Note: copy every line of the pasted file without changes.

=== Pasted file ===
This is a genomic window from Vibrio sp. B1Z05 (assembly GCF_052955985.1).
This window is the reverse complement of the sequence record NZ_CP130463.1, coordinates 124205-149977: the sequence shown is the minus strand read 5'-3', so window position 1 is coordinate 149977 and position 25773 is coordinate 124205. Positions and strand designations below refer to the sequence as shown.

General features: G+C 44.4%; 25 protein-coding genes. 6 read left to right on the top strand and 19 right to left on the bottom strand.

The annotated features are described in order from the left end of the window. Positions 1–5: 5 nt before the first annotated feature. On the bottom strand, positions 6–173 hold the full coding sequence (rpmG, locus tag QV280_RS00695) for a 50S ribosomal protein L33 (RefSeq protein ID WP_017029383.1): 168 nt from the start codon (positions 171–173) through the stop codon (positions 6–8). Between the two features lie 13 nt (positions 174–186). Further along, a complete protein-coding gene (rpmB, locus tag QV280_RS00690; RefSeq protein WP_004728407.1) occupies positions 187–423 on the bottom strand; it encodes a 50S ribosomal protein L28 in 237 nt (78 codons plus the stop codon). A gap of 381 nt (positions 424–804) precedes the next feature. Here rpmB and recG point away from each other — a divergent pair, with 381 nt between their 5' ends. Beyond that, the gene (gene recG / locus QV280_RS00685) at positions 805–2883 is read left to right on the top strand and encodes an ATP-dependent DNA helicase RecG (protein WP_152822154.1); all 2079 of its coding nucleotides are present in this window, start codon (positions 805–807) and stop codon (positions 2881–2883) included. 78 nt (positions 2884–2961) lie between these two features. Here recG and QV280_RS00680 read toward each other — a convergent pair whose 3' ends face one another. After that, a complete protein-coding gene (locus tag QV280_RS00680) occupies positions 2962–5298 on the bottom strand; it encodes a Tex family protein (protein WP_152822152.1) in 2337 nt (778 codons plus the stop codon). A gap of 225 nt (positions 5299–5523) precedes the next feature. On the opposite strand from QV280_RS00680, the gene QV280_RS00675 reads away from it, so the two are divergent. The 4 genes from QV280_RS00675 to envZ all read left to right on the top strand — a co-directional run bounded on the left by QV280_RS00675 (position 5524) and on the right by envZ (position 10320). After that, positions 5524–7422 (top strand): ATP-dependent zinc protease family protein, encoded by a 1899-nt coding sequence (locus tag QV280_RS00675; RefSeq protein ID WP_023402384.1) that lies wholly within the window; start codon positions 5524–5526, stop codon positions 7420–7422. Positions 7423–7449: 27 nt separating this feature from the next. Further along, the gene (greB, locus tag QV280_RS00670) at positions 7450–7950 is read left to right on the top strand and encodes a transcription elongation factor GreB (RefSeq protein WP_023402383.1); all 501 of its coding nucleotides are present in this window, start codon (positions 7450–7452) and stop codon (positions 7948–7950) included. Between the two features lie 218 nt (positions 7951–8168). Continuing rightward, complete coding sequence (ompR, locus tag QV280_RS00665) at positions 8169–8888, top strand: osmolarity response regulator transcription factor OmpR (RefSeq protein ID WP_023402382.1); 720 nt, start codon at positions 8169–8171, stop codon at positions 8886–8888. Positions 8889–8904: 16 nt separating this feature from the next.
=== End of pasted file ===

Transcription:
This is a genomic window from Vibrio sp. B1Z05 (assembly GCF_052955985.1).
This window is the reverse complement of the sequence record NZ_CP130463.1, coordinates 124205-149977: the sequence shown is the minus strand read 5'-3', so window position 1 is coordinate 149977 and position 25773 is coordinate 124205. Positions and strand designations below refer to the sequence as shown.

General features: G+C 44.4%; 25 protein-coding genes. 6 read left to right on the top strand and 19 right to left on the bottom strand.

The annotated features are described in order from the left end of the window. Positions 1–5: 5 nt before the first annotated feature. On the bottom strand, positions 6–173 hold the full coding sequence (rpmG, locus tag QV280_RS00695) for a 50S ribosomal protein L33 (RefSeq protein ID WP_017029383.1): 168 nt from the start codon (positions 171–173) through the stop codon (positions 6–8). Between the two features lie 13 nt (positions 174–186). Further along, a complete protein-coding gene (rpmB, locus tag QV280_RS00690; RefSeq protein WP_004728407.1) occupies positions 187–423 on the bottom strand; it encodes a 50S ribosomal protein L28 in 237 nt (78 codons plus the stop codon). A gap of 381 nt (positions 424–804) precedes the next feature. Here rpmB and recG point away from each other — a divergent pair, with 381 nt between their 5' ends. Beyond that, the gene (gene recG / locus QV280_RS00685) at positions 805–2883 is read left to right on the top strand and encodes an ATP-dependent DNA helicase RecG (protein WP_152822154.1); all 2079 of its coding nucleotides are present in this window, start codon (positions 805–807) and stop codon (positions 2881–2883) included. 78 nt (positions 2884–2961) lie between these two features. Here recG and QV280_RS00680 read toward each other — a convergent pair whose 3' ends face one another. After that, a complete protein-coding gene (locus tag QV280_RS00680) occupies positions 2962–5298 on the bottom strand; it encodes a Tex family protein (protein WP_152822152.1) in 2337 nt (778 codons plus the stop codon). A gap of 225 nt (positions 5299–5523) precedes the next feature. On the opposite strand from QV280_RS00680, the gene QV280_RS00675 reads away from it, so the two are divergent. The 4 genes from QV280_RS00675 to envZ all read left to right on the top strand — a co-directional run bounded on the left by QV280_RS00675 (position 5524) and on the right by envZ (position 10320). After that, positions 5524–7422 (top strand): ATP-dependent zinc protease family protein, encoded by a 1899-nt coding sequence (locus tag QV280_RS00675; RefSeq protein ID WP_023402384.1) that lies wholly within the window; start codon positions 5524–5526, stop codon positions 7420–7422. Positions 7423–7449: 27 nt separating this feature from the next. Further along, the gene (greB, locus tag QV280_RS00670) at positions 7450–7950 is read left to right on the top strand and encodes a transcription elongation factor GreB (RefSeq protein WP_023402383.1); all 501 of its coding nucleotides are present in this window, start codon (positions 7450–7452) and stop codon (positions 7948–7950) included. Between the two features lie 218 nt (positions 7951–8168). Continuing rightward, complete coding sequence (ompR, locus tag QV280_RS00665) at positions 8169–8888, top strand: osmolarity response regulator transcription factor OmpR (RefSeq protein ID WP_023402382.1); 720 nt, start codon at positions 8169–8171, stop codon at positions 8886–8888. Positions 8889–8904: 16 nt separating this feature from the next.